The exclusion of non-white people from the narrative, be it fictional or otherwise, deliberately or accidentally, is something inherently rooted in racism. I don’t think Moran or Dunham are racist, but there is something hugely worrying about a series being set in Brooklyn, a district where according to the 2010 census, black and Hispanic people make up over 55% of the population <>, and the only people of colour are the crazy hobo and the help. Dunham is writing about her own privileged experiences, and that’s fine. She’s entitled to do so. She’s actually addressed these issues a lot better than most people have. However, when people like Moran declare Dunham to be the future of feminism, that’s a big issue that we need to address. Dunham’s character in the show jokes about being the voice of her generation, or at least a voice of a generation, but we’re not supposed to nod and say “Yep, she is”. Moran’s biases have always been pretty well documented, particularly in her book (Lady Gaga, who was nice to her and won her awards for her interview with her = cool feminist. Jordan, who was not so nice = “Vichy France with tits”), and this is another example of that. The entire industry is to blame for lack of diversity, but to criticise Dunham for it is sexism. Or something. Newsflash, people have been criticising media for lack of diversity for quite some time now. It happened with Friends, Frasier, Will & Grace, The West Wing, and a whole host of other massively popular shows. It still continues to this day with Amy Sherman-Paladino’s Bunheads, after Shonda Rhimes criticised the lack of women of colour in the show (Sherman-Paladino’s response was equivalent to Moran’s in many ways, in that she seemed to think Rhimes should put her gender before her race and support sisterhood or something).  Ryan Murphy has been criticised for his stereotyping of race, among other things, in Glee. This isn’t new. The Dunham case isn’t new. What is somewhat new is how she’s being hailed as the future of feminism, by other straight white feminists. This is an issue. Feminism can’t be closed off to women whose narratives don’t match our own. We do everyone a huge disservice by thinking like this, and for white people to in any way police the definition of racism in their own favour is, yes, racist. Moran’s argument is spotty at best and downright ignorant at worst. Moran says “you wouldn’t insist boys had to always have black characters in their projects. It’s a sexist demand to make of an artist”. First of all, not all people of colour are black. Second, people have been insisting that for generations now! Dunham has received some sexist abuse, and I do think it’s unfair to lay the hopes of all female creators in entertainment at her feet in a make-or-break situation, but it’s not sexist for women to criticise other women. Moran does it all the time, often unreasonably so (I’m still mad at “Vichy France with tits”).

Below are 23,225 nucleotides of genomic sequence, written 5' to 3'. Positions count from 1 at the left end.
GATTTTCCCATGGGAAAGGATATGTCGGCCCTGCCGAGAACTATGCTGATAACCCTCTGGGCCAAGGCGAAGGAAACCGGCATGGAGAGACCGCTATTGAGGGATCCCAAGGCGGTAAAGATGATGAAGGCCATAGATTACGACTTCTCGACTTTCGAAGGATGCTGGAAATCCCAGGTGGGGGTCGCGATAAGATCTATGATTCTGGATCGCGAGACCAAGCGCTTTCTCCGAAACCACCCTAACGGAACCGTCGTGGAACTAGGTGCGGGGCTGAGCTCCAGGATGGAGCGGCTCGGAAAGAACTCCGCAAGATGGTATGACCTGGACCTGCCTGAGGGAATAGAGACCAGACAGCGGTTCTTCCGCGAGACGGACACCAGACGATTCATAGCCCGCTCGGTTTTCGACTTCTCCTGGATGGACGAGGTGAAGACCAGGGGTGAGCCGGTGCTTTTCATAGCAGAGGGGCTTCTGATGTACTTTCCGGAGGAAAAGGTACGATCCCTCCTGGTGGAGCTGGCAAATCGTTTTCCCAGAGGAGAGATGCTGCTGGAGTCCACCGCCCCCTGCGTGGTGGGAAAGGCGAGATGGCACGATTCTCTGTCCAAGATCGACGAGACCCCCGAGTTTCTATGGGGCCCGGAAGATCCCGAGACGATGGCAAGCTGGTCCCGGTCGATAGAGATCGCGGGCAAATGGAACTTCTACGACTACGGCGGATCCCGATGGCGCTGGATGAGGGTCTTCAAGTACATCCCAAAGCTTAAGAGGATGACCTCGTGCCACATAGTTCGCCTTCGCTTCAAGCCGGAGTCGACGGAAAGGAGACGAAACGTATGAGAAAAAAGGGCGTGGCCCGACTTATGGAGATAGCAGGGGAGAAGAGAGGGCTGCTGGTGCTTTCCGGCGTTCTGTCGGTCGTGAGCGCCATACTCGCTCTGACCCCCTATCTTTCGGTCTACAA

It is not unfair, unreasonable, sexist, racist or whatever other term you want to throw around, to ask for some diversity in the world of entertainment. The vast majority of artists in mainstream entertainment are straight white men, and they have responsibilities to do this just as much as Dunham does, particularly if they set their shows in areas were white people aren’t the majority.

We’re not “asking every female artist to represent 3.3b women in every project she does”. What we are asking for is real life to be somewhat reflected in the media we digest.

Moran began to block or ignore anyone who criticised her on this issue, including Gail Simone, and thanking everyone who defended. It’s sad to see someone so proud to call herself a feminist shut out any criticism of her obvious ignorance here. Then again, it’s not unexpected. I found out today that I wasn’t the only person Moran blocked for daring to ask her to explain her use of the words “retard” and “tranny” in her book. The impression Moran is giving is that she has no understanding or desire to understand feminist experiences that diverge from her own and that of her friends. Privilege is a term that gets thrown around a lot, particularly on Tumblr, but it absolutely applies here

Feminism is ever changing, and we need to learn from our mistakes. Check out some of the things people like Germaine Greer and radical feminists said 40 years ago and cringe (comparing transgender women to rape, anyone?) It’s 2012. The straight white middle class woman experience is not the default mode of feminism, it never should be considered such. It doesn’t take much effort to educate oneself on these issues.

So excuse me, Ms Moran, for not giving a shit about giving my vagina a name (also please stop confusing the vagina with the cervix), clown porn and high heeled shoes. Feminism’s got other things to do, like sort out your mess and make sure we don’t do it again. Defending Lena Dunham is not the big issue here. “Fighting all forms of discrimination is the real feminist issue”. (Lisa Hajjar). 

Tags: books, caitlin moran, feminism, general fail, journalism, media, rant, television